Back in the 1970s and 1980s when TV newsreaders were all household names, the BBC’s Richard Whitmore was an instantly recognisable figure.

The Comet: Richard Whitmore as a young manRichard Whitmore as a young man (Image: Archant)

And eyebrows were raised when one of the best-known faces on the BBC over two decades decided to say goodbye to breaking the big stories of the day to millions of viewers in order to pursue his long-held dream of becoming a professional actor.

Now in a frank and disarming autobiography to mark his 80th birthday he traces his long career, and a life which has always been linked to his home town of Hitchin.

Richard’s early days in journalism were spent as a reporter on the Hertfordshire Express, a forerunner of The Comet.

But even then he was a keen member of the town’s Bancroft Players and later played a key part in their successful campaign to build the town’s Queen Mother Theatre.

The Comet: Wendy Whitmore and Richard WhitmoreWendy Whitmore and Richard Whitmore (Image: Archant)

From newspapers Richard moved into radio and then TV, spending 10 years on the road covering the major news stories of the day before becoming an anchorman on the BBC’s Nine O’Clock News.

In the book he reflects on the perks and problems of becoming a famous face, how a sudden fear of flying affected his career and why he decided, in his mid-fifties, to give up his secure job to begin a new career in the theatre.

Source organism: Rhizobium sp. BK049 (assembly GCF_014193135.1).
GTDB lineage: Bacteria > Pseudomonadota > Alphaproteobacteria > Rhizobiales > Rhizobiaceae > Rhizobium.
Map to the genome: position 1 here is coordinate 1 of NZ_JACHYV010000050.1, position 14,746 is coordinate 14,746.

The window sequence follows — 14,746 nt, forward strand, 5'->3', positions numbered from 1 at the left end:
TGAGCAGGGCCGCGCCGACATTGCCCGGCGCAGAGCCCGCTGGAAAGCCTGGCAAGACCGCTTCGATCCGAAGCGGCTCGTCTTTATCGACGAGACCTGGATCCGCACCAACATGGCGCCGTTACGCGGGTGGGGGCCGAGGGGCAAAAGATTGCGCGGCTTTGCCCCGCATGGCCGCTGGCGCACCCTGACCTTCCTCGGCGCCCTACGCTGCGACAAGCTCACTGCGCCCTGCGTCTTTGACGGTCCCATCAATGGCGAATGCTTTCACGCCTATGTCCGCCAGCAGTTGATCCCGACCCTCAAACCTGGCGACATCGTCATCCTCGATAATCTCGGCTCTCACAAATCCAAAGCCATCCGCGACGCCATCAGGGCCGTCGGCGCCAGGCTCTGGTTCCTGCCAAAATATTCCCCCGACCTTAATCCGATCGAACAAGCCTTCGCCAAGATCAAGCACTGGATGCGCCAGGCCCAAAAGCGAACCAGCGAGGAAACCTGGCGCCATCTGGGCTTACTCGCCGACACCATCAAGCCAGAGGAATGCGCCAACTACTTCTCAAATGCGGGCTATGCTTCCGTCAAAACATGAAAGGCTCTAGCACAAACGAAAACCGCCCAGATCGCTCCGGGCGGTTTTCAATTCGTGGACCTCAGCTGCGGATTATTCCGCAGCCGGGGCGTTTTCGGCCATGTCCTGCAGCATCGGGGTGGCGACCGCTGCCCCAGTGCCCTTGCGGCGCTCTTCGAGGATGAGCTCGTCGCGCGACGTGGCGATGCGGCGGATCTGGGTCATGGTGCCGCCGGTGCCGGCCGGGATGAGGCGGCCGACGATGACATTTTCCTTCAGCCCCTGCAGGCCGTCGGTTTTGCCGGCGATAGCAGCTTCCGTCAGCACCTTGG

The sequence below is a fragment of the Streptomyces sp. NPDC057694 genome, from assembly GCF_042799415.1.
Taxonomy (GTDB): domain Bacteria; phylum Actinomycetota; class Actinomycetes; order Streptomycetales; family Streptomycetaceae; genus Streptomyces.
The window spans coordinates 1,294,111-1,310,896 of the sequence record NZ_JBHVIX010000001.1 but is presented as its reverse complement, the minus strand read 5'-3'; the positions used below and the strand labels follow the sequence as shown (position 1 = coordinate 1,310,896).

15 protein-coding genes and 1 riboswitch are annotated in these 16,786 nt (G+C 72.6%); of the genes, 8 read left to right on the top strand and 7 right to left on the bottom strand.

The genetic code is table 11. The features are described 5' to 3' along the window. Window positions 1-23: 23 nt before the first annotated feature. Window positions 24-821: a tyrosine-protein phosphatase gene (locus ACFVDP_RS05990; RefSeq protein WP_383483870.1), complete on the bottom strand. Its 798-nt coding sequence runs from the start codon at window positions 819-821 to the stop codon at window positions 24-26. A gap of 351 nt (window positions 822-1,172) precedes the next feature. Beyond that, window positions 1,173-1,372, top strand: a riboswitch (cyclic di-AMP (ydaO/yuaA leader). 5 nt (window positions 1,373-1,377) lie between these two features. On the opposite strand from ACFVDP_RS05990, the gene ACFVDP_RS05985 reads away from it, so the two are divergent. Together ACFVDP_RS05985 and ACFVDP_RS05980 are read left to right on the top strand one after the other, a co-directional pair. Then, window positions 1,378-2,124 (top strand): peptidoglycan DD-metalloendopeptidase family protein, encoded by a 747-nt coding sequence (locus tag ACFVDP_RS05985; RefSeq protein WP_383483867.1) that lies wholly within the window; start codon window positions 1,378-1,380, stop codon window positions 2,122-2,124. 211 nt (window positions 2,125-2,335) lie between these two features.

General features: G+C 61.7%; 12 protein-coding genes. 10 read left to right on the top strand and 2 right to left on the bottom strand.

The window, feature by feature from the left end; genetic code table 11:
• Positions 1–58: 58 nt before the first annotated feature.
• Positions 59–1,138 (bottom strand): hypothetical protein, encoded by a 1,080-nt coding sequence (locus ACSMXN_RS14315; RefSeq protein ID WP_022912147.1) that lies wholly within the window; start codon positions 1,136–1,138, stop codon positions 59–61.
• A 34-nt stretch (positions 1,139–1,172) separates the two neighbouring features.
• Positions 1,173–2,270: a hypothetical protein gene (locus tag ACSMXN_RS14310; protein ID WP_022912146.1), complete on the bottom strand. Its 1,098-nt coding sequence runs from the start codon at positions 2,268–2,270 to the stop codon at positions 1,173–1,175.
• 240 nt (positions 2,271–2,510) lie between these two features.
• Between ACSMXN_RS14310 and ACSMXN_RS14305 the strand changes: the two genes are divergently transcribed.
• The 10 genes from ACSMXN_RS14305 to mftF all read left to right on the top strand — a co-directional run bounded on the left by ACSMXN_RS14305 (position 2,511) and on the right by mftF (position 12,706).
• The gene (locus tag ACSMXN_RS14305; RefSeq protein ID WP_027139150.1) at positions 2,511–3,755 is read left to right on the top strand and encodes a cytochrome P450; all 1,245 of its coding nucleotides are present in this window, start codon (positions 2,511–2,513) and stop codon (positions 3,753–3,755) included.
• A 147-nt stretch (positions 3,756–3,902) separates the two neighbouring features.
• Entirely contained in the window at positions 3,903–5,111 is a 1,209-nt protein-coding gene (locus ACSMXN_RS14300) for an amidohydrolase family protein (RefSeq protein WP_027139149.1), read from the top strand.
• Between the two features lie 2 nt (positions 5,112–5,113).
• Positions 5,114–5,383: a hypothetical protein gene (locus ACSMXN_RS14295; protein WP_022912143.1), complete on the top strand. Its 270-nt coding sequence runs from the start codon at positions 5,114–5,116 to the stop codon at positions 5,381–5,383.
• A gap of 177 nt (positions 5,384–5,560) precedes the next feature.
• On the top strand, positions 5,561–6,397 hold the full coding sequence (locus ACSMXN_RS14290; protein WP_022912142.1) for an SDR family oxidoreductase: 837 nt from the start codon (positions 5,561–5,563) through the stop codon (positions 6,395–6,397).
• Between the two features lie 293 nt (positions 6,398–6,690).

Richard and wife Wendy, who were both born in Hitchin and still live in the town, married in 1957 and have four daughters and nine grandchildren.

Didn’t You Used To Be Richard Whitmore? will be officially launched tomorrow night at the same time as the 2015 Hitchin Festival, in the studio space at the Queen Mother Theatre which bears his name.

He said this week: “I deliberately timed the launch of my book to coincide with this year’s Hitchin Festival because we have become old friends in recent years, thanks to a hobby that now occupies much of my time.

“Since I began collecting historic films of Hitchin and district, Old Hitchin On Film has become a popular feature at the festival.

“Tim Ray of Hitchin Film Club, picture editor Sam Hallas and I are presenting this year’s collection at the Queen Mother Theatre on Tuesday, July 14 and Wednesday, July 15.

“I dare say I’ll take along a few copies of my book in case there is anyone there who hasn’t yet bought one!”

Programmes giving the full run-down of events in this year’s month-long festival are now widely available in the town.

Tickets are already selling briskly for many events – you can contact the box office for more information on 01462 453335.

Richard will also be signing copies of the book at Eric T. Moore’s bookshop in Bridge Street, Hitchin, on Saturday morning from 10.30am.